South Carolina Senate Passes Energy Freedom Act in Bipartisan Vote
The South Carolina State Senate Thursday unanimously passed The Energy Freedom Act, a comprehensive solar bill that will lift the state’s 2 percent cap on net metering, among other solar-related actions.
The state House is expected to take up the measure early next week.
The compromise bill comes in the wake of a bitter fight last year in the legislature over the fate of the rooftop solar industry in the state.
It represents an almost unprecedented level of cooperation among lawmakers, advocates for the solar industry, environmentalists and utilities.
“The Energy Freedom Act is a big win for all South Carolina energy consumers,” said Lynn Jurich, CEO and co-founder of Sunrun, a provider of residential solar electricity.
“Policymakers listened to the people and delivered a bipartisan solution that lifts arbitrary caps on local solar energy, grows the economy, and gives more individuals access to homegrown solar a way to safeguard against the highest energy bills in the country,” Jurich said.
The growth of rooftop solar power exploded in South Carolina after the state took steps to promote the industry in 2014. But last year rooftop installations in the northern tier of the state surpassed the 2 percent cap established under the original legislation, and it is expected to do so in the rest of the state this year.
Installers of the solar arrays say the cap has chilled expansion and would slowly kill their industry if it isn’t removed. To prove their point they note South Carolina installed more than 400 megawatts of new solar electric generating capacity in 2017, but saw much slower growth in 2018 with less than 150 megawatts installed.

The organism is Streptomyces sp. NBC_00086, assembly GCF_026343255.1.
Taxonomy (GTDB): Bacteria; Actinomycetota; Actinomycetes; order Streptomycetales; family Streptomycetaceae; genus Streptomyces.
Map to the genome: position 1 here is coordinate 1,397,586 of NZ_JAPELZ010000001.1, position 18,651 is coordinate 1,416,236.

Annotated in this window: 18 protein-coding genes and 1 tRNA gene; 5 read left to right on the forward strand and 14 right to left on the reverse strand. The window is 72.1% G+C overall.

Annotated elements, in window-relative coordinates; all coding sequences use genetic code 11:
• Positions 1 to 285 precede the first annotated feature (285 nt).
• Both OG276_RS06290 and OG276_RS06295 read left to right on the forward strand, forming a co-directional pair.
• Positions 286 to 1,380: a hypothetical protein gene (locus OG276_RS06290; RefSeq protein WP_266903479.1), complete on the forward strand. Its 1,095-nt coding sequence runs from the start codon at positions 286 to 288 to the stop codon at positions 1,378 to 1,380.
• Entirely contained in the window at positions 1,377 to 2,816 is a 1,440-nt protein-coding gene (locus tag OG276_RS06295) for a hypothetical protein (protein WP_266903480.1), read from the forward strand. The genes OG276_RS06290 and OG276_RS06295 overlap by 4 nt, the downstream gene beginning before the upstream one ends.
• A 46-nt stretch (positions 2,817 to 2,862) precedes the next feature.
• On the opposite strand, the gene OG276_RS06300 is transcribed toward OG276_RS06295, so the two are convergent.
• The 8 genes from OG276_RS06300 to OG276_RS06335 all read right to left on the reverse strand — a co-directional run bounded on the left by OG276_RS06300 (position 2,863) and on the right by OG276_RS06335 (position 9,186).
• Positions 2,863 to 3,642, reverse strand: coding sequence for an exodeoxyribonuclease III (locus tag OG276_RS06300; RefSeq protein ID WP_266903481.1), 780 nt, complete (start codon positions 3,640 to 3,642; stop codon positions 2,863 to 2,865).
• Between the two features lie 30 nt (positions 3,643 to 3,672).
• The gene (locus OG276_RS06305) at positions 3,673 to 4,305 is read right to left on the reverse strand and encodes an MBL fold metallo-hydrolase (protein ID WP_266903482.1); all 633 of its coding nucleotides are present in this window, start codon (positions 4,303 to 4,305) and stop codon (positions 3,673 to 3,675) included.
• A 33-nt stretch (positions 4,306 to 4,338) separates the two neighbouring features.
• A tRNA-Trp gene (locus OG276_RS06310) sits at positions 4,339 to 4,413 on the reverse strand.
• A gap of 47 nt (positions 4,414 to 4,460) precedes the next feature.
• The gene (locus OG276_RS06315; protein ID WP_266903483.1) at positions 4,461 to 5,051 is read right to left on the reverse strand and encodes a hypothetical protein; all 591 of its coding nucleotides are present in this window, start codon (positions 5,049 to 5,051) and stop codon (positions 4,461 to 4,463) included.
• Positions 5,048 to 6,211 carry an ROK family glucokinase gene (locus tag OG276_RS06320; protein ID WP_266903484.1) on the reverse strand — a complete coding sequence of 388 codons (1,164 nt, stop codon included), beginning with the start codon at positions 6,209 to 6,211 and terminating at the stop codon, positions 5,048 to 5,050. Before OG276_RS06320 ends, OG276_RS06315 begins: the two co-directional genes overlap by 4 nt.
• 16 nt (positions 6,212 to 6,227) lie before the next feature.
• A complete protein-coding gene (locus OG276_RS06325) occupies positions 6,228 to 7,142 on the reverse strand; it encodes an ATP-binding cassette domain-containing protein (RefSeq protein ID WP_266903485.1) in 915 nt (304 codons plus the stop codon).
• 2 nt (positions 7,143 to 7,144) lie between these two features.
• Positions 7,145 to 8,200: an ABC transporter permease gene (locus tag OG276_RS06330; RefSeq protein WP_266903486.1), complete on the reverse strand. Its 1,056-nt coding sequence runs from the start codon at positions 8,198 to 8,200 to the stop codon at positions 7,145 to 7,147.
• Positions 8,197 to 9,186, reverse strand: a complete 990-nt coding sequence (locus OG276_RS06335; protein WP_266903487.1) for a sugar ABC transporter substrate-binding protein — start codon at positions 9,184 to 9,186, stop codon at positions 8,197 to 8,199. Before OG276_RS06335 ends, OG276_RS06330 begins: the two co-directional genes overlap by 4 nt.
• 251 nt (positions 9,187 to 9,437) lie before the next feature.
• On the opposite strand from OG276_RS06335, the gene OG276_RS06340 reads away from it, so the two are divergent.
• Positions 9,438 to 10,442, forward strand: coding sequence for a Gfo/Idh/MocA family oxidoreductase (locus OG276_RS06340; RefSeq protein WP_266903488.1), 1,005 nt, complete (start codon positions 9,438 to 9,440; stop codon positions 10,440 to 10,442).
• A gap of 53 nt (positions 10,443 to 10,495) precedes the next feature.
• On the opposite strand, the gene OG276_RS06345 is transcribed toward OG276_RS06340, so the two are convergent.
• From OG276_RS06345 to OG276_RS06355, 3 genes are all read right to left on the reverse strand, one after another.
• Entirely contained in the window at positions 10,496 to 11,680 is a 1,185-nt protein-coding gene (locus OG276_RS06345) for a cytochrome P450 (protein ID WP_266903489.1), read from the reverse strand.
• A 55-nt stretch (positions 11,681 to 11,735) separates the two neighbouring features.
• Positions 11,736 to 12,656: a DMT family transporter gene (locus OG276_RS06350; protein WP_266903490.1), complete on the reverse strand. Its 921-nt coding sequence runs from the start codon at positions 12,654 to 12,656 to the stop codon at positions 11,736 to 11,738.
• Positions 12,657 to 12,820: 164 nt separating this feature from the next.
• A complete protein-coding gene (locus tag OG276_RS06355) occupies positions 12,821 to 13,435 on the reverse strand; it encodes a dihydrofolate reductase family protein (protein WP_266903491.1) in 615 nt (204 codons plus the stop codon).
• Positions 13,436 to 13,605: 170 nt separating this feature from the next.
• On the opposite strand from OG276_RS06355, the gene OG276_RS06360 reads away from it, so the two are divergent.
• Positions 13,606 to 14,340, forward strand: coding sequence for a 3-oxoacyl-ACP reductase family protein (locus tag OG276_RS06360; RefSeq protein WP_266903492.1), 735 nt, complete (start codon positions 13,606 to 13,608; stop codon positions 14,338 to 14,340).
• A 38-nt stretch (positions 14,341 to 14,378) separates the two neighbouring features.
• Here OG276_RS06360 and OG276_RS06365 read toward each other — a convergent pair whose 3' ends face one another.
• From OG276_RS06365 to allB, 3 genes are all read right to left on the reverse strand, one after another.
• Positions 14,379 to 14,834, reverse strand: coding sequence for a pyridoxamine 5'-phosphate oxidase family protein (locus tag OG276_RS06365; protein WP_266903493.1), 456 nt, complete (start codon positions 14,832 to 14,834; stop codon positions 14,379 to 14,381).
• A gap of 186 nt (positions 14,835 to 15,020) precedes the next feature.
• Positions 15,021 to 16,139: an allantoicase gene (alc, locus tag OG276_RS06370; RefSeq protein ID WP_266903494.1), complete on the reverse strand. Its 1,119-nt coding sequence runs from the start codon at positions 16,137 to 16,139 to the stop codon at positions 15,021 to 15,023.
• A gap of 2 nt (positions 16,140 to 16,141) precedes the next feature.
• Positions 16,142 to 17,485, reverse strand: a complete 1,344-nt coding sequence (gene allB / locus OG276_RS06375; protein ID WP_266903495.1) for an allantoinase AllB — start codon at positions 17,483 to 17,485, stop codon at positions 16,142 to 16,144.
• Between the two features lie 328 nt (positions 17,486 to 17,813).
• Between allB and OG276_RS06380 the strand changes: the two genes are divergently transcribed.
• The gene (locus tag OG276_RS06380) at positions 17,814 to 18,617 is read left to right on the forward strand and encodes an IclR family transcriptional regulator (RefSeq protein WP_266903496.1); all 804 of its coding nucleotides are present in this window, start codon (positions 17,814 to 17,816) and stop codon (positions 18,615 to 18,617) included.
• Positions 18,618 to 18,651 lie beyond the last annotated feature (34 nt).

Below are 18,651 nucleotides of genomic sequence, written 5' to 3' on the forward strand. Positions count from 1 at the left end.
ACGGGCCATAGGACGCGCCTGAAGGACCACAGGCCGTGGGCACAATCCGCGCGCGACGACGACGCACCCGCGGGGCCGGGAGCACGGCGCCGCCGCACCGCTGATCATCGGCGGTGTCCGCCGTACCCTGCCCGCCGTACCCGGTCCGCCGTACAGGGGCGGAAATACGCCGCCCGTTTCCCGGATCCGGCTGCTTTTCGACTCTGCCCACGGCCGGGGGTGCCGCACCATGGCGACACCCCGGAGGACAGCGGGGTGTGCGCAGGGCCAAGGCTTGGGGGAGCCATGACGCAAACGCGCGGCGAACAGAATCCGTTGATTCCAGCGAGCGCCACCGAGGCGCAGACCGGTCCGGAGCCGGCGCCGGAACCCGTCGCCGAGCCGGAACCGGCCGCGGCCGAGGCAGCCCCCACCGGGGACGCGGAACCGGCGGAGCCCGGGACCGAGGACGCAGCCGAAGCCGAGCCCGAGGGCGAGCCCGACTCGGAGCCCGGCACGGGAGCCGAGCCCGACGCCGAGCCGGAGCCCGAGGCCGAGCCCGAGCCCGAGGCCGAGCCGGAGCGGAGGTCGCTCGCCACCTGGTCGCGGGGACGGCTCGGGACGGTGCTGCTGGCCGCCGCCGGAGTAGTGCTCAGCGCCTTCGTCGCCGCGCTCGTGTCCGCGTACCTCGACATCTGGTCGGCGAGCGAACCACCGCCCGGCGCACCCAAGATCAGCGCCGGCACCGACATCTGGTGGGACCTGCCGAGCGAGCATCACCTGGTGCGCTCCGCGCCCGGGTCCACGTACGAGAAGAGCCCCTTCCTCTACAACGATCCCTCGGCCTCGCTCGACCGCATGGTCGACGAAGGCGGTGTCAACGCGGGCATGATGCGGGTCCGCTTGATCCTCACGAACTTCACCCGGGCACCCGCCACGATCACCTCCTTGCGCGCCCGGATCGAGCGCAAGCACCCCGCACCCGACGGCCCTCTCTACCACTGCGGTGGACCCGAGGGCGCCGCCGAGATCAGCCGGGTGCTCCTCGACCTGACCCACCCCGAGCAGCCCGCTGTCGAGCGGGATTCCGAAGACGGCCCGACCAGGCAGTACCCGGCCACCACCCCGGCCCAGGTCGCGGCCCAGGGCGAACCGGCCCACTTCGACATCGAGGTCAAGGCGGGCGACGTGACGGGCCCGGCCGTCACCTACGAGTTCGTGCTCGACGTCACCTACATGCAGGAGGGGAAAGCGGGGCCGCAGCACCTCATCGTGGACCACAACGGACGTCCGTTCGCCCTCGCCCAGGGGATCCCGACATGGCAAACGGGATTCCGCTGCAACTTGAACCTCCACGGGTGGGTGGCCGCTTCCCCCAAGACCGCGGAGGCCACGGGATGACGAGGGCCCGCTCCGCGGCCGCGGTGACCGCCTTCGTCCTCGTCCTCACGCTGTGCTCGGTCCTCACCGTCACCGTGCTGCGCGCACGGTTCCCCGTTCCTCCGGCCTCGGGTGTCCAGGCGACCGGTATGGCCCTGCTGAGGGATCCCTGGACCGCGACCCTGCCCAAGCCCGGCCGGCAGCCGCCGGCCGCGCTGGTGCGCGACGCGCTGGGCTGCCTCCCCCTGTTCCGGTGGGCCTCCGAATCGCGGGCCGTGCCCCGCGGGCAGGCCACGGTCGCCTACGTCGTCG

The bill eliminates a cap on the expansion of rooftop solar in South Carolina until 2021, when the state Public Service Commission would propose how to regulate the solar industry.
As a result, new customers who install solar panels on their homes will get favorable rates for power they produce and sell to utilities through that period.
If enacted without any changes in the state House, this legislation would also require the South Carolina Public Service Commission to initiate a new proceeding to review and approve rates and terms provided to large-scale solar facilities, ensuring contract terms are reasonable for such projects.
It would also allow large energy consumers, such as industrial manufacturers, to negotiate directly with a renewable energy supplier to more easily realize savings from solar; provide for more transparency and competition in long-term utility generation planning; and give the commission the authority to establish a new neighborhood community solar program with the opportunity to expand solar access to low-income customers.
Immediately after the state Senate vote, Abigail Ross Hopper, president and CEO of the Solar Energy Industries Association, said in a statement “that the bill passed with strong bipartisan support is a testament to the hard work of our many partners and allies in the state, and clean energy champions in the legislature.
“We urge the House to quickly offer final approval of the bill, and for swift action from Governor [Henry] McMaster so clean energy can resume its growth in the Palmetto State,” Hopper said.
Sharon Richardson, executive director of Audubon South Carolina, said in a statement that “the Senate’s passage of the SC Energy Freedom Act marks a great day for our state.
“Representing a pragmatic compromise among a diverse group of interests, this legislation will go a long way to making renewable energy more competitive and cost effective for energy consumers, ratepayers and businesses across our state,” Richardson continued. “With concurrence in the South Carolina House expected next week, it’s time for South Carolina to claim its rightful place as a renewable leader in the Southeast.”
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